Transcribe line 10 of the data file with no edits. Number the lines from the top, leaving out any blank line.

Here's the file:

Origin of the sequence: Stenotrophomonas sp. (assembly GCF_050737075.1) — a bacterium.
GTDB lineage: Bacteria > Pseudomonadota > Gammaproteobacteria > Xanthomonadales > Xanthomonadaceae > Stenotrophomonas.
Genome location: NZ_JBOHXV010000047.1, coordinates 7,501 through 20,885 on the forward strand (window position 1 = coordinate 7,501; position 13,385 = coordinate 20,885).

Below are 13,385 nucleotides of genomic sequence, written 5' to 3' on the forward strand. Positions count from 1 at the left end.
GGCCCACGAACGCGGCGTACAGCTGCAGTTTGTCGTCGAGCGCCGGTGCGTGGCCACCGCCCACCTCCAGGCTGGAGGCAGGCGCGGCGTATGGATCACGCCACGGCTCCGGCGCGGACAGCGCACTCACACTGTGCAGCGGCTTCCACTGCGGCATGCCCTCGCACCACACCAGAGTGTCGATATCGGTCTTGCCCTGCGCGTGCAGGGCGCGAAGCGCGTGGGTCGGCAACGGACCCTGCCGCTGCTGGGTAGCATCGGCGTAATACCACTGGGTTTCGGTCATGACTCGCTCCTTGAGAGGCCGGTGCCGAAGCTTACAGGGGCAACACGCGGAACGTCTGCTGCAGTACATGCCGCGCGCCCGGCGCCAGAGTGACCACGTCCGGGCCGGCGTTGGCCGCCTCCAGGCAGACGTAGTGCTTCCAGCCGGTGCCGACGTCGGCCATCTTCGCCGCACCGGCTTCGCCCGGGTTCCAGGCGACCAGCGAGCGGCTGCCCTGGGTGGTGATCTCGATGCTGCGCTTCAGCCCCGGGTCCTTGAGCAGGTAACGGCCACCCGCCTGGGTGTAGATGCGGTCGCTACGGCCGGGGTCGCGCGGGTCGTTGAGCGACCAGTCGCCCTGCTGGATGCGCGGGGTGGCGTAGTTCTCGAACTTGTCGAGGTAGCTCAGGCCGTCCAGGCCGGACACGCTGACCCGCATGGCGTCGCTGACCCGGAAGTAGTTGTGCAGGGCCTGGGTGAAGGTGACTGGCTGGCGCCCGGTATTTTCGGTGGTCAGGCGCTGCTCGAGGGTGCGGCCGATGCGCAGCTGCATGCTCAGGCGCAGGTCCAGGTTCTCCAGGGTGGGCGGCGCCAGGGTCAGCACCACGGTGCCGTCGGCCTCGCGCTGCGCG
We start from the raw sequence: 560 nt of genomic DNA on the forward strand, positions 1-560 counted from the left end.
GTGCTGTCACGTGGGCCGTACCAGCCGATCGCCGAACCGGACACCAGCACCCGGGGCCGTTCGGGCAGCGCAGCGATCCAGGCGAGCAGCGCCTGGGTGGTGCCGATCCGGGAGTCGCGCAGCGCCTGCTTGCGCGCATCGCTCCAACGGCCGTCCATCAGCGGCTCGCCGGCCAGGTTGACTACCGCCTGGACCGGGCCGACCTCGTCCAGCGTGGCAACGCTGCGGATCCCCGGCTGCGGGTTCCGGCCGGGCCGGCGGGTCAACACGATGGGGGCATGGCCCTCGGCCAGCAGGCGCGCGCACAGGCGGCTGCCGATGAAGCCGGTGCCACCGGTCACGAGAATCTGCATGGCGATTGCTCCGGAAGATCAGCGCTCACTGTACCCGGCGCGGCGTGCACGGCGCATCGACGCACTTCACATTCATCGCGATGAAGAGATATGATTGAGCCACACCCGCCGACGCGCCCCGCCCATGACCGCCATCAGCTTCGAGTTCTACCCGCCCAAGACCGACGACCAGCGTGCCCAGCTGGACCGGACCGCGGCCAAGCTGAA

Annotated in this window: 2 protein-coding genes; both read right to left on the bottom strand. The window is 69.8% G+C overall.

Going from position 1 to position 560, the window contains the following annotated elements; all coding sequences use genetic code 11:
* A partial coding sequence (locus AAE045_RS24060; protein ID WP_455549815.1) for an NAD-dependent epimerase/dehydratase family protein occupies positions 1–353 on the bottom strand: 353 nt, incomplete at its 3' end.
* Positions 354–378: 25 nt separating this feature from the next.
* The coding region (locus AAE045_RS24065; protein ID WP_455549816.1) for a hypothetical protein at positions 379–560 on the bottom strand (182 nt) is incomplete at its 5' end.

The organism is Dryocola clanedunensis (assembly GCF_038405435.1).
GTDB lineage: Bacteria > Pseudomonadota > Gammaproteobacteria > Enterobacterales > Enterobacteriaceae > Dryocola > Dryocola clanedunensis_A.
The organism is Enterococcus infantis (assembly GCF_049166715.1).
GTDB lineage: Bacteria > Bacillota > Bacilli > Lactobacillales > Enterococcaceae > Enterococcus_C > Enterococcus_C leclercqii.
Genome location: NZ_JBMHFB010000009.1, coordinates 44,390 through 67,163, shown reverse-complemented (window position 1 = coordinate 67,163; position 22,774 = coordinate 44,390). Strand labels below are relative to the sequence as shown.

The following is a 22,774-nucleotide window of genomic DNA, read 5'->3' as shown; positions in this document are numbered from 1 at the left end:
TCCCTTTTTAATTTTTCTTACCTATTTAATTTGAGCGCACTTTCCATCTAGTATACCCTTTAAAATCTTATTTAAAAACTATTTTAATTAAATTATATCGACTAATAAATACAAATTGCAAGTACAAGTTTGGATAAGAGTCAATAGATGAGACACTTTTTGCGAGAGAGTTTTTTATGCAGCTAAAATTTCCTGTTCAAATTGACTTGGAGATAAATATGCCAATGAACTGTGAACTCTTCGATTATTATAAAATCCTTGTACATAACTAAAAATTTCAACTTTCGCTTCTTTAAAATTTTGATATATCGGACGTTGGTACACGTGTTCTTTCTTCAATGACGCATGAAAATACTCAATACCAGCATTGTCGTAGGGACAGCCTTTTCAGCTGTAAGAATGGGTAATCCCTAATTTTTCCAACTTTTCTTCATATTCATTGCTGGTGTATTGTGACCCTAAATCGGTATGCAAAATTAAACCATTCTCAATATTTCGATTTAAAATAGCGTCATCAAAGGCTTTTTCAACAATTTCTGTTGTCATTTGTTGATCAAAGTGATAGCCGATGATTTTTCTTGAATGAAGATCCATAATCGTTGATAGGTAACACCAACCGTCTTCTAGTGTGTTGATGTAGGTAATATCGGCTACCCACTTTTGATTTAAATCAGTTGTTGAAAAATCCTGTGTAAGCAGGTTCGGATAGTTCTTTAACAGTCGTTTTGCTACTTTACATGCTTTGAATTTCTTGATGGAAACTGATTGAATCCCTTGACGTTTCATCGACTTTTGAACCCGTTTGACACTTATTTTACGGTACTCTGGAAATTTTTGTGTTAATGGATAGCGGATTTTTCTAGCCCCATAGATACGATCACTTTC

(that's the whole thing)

* A partial coding sequence (locus AAE045_RS24060; protein ID WP_455549815.1) for an NAD-dependent epimerase/dehydratase family protein occupies positions 1–353 on the bottom strand: 353 nt, incomplete at its 3' end.